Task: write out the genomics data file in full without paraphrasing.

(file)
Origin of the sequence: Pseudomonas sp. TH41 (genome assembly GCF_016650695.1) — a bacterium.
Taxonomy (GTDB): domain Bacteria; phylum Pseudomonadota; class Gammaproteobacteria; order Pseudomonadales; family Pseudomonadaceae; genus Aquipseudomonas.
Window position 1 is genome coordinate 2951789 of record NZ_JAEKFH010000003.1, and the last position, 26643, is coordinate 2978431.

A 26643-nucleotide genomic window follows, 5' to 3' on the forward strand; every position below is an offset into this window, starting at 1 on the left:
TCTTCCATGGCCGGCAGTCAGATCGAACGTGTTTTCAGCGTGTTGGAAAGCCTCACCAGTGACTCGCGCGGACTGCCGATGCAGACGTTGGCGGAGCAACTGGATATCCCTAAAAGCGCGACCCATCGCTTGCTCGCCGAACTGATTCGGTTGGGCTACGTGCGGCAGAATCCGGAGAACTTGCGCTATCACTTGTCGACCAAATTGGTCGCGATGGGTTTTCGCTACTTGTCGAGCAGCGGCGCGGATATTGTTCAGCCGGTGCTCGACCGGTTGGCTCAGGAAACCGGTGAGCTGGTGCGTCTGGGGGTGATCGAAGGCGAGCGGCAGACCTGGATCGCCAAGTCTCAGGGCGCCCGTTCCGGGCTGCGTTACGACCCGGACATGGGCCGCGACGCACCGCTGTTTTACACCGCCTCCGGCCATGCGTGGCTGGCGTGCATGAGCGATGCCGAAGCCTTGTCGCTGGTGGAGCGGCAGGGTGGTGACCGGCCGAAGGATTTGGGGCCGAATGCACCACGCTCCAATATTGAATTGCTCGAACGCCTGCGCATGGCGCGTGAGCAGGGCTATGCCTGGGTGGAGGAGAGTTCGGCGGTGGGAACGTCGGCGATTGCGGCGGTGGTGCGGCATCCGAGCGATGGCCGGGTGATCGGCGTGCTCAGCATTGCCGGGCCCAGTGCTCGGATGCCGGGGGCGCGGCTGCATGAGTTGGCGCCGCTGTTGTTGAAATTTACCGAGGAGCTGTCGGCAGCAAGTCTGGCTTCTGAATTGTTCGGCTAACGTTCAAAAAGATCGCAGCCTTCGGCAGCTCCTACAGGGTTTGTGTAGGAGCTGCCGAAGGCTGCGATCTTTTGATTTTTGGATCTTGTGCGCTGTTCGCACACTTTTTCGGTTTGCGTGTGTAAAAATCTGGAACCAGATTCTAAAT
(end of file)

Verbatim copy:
Origin of the sequence: Pseudomonas sp. TH41 (genome assembly GCF_016650695.1) — a bacterium.
Taxonomy (GTDB): domain Bacteria; phylum Pseudomonadota; class Gammaproteobacteria; order Pseudomonadales; family Pseudomonadaceae; genus Aquipseudomonas.
Window position 1 is genome coordinate 2951789 of record NZ_JAEKFH010000003.1, and the last position, 26643, is coordinate 2978431.

A 26643-nucleotide genomic window follows, 5' to 3' on the forward strand; every position below is an offset into this window, starting at 1 on the left:
TCTTCCATGGCCGGCAGTCAGATCGAACGTGTTTTCAGCGTGTTGGAAAGCCTCACCAGTGACTCGCGCGGACTGCCGATGCAGACGTTGGCGGAGCAACTGGATATCCCTAAAAGCGCGACCCATCGCTTGCTCGCCGAACTGATTCGGTTGGGCTACGTGCGGCAGAATCCGGAGAACTTGCGCTATCACTTGTCGACCAAATTGGTCGCGATGGGTTTTCGCTACTTGTCGAGCAGCGGCGCGGATATTGTTCAGCCGGTGCTCGACCGGTTGGCTCAGGAAACCGGTGAGCTGGTGCGTCTGGGGGTGATCGAAGGCGAGCGGCAGACCTGGATCGCCAAGTCTCAGGGCGCCCGTTCCGGGCTGCGTTACGACCCGGACATGGGCCGCGACGCACCGCTGTTTTACACCGCCTCCGGCCATGCGTGGCTGGCGTGCATGAGCGATGCCGAAGCCTTGTCGCTGGTGGAGCGGCAGGGTGGTGACCGGCCGAAGGATTTGGGGCCGAATGCACCACGCTCCAATATTGAATTGCTCGAACGCCTGCGCATGGCGCGTGAGCAGGGCTATGCCTGGGTGGAGGAGAGTTCGGCGGTGGGAACGTCGGCGATTGCGGCGGTGGTGCGGCATCCGAGCGATGGCCGGGTGATCGGCGTGCTCAGCATTGCCGGGCCCAGTGCTCGGATGCCGGGGGCGCGGCTGCATGAGTTGGCGCCGCTGTTGTTGAAATTTACCGAGGAGCTGTCGGCAGCAAGTCTGGCTTCTGAATTGTTCGGCTAACGTTCAAAAAGATCGCAGCCTTCGGCAGCTCCTACAGGGTTTGTGTAGGAGCTGCCGAAGGCTGCGATCTTTTGATTTTTGGATCTTGTGCGCTGTTCGCACACTTTTTCGGTTTGCGTGTGTAAAAATCTGGAACCAGATTCTAAAT